In an ideal situation, you would simply enter a name into a census database and be rewarded with the information you're looking for. But in many cases, research is a little more complicated. Sometimes you'll have trouble finding the information you want, and other times you'll see so many entries that it will be difficult to find the right one. Here are some suggestions to make your research go smoothly.

Check names

When it comes to using the census to research your family history, it is important to avoid searching only by name. Names provided on the census can be deceptive for a number of reasons. Sometimes names are repeated from generation to generation or they are very common. Sometimes there are errors in the database because the indexer could not read the enumerator's handwriting. The spelling of a name can also change over time.


Whenever you can, it's always a good idea to cross-reference any information you find. Sometimes this means going back and forth to trace your family through multiple censuses. You can cross-reference information with birth, marriage and death certificates; city directories; immigration records; military records; and more. For example, you can imagine that there may have been more than one John Smith born in 1823 in Sherbrooke. So how do you know if you have found the right one?

Now let's say you have found your relative John Smith's marriage certificate declaring he wed a woman named Christie. After you have downloaded the image, you can zoom in and see that the census record for this John Smith shows that he is married to a woman named Christie and that together they have nine children. You know that John Smith and Christie Smith are married because it is marked in column 15. So there is a good chance you found a match. If not, you can go back to the search results and try another option.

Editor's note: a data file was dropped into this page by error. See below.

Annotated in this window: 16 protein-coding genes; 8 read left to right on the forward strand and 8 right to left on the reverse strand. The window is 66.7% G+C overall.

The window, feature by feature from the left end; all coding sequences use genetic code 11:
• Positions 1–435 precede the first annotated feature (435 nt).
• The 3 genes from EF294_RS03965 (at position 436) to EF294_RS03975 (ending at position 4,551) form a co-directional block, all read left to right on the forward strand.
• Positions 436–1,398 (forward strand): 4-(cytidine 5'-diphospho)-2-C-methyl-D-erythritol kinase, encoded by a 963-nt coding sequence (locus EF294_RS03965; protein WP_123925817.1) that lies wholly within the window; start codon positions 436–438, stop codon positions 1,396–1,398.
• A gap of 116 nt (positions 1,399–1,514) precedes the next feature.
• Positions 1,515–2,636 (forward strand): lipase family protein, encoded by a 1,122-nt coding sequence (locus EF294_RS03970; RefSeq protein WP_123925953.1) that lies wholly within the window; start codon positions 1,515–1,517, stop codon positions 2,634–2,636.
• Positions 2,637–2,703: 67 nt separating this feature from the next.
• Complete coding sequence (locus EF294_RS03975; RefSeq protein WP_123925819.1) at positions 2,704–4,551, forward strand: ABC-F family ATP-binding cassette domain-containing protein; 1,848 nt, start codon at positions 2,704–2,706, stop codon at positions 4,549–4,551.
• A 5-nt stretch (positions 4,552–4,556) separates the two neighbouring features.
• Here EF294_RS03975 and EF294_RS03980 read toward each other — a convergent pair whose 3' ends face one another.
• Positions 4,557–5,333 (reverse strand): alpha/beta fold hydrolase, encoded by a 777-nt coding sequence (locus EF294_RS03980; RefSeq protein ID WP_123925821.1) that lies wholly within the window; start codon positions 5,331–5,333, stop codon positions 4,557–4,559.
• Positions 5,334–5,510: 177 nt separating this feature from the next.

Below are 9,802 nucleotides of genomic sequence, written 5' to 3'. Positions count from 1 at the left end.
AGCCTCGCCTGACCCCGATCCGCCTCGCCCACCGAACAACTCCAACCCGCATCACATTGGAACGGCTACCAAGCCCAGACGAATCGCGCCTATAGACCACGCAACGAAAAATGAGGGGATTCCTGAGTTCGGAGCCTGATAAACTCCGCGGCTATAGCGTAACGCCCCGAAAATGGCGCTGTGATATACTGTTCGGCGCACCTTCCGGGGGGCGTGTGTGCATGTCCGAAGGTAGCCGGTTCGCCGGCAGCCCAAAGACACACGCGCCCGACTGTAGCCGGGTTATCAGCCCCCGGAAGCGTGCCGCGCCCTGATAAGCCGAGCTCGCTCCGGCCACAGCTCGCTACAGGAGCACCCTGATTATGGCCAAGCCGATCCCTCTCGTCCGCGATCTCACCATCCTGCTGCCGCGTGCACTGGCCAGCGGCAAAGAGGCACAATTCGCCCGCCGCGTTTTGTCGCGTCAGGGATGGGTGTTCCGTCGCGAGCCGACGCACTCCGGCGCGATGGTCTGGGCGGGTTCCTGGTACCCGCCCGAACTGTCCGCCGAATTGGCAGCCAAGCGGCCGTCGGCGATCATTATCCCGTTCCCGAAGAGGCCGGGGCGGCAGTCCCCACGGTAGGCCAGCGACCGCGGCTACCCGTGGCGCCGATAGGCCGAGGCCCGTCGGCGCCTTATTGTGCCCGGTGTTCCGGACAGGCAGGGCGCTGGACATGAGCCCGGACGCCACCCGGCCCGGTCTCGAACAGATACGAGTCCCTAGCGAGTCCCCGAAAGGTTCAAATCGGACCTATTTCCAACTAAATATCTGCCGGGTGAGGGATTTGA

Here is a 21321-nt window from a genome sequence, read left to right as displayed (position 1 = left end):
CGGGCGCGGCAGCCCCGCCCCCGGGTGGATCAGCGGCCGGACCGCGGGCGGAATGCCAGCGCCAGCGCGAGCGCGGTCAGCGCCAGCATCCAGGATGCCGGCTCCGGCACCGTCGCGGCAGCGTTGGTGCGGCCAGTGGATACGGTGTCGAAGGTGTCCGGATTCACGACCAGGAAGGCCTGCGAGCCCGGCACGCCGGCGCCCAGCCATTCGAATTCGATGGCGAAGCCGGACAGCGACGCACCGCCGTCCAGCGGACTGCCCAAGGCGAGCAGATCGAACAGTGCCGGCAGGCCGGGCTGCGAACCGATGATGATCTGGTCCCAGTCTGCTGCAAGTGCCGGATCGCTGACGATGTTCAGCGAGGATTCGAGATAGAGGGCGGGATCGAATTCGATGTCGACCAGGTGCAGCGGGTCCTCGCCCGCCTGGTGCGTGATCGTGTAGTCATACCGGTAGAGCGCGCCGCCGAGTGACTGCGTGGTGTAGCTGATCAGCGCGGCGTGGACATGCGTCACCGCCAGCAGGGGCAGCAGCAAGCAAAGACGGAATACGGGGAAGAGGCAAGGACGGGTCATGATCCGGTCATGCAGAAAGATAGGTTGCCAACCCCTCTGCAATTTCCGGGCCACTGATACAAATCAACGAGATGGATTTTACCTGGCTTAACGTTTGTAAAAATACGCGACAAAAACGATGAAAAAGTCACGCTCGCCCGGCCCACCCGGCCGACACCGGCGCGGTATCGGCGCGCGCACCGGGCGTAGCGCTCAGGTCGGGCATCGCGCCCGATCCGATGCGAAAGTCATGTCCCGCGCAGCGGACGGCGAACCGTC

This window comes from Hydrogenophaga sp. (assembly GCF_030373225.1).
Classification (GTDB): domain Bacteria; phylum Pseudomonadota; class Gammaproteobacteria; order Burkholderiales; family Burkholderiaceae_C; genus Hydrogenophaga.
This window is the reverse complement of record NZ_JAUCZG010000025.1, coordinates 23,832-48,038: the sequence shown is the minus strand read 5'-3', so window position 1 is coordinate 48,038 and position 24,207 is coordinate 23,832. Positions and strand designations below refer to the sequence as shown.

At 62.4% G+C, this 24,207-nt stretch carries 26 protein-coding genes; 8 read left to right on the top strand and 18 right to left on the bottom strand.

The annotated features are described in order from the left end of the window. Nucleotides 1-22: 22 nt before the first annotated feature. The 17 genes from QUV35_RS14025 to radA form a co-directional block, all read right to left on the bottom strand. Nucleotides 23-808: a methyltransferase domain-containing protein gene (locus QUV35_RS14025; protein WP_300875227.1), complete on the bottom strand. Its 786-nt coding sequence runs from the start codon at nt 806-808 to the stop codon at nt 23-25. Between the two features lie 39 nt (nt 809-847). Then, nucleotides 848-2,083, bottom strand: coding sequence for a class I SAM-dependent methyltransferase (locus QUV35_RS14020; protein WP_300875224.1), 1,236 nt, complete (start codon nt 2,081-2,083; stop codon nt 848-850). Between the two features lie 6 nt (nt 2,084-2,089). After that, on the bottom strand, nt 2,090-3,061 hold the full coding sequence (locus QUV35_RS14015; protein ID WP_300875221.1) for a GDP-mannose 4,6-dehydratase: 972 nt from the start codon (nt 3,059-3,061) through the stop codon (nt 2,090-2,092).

Be creative

Research can be more of an art than a science and, in many cases, it can be helpful to take a creative approach. For example, you can try tracking your ancestor through multiple censuses to ensure you have the right person. This can mean going backward and forward in time. In other cases, you can try using several different search terms in combination. You can also find information by looking at the neighbourhood a person lived in, the kind of work they did and even how their lives changed over the years.

Don't give up!

Researching your family history can be challenging, but that's alright. This work is more of a marathon than a sprint, and it will take time. At the same time, new censuses are being released every few years, and databases are constantly being updated with new information as well as corrections. So be sure to keep checking back. If you run into problems, you can always ask for help. There's an amazing community of family historians and genealogists around the world.


We can learn so much about our family history through the census. Sometimes the search can leave us with some interesting questions, but it's certainly an adventure worth having. In our next post, we will look at a more detailed example of a family's history through the census.

If you would like more information on using the census to do research, check out this detailed guide from LAC (opens in new browser window).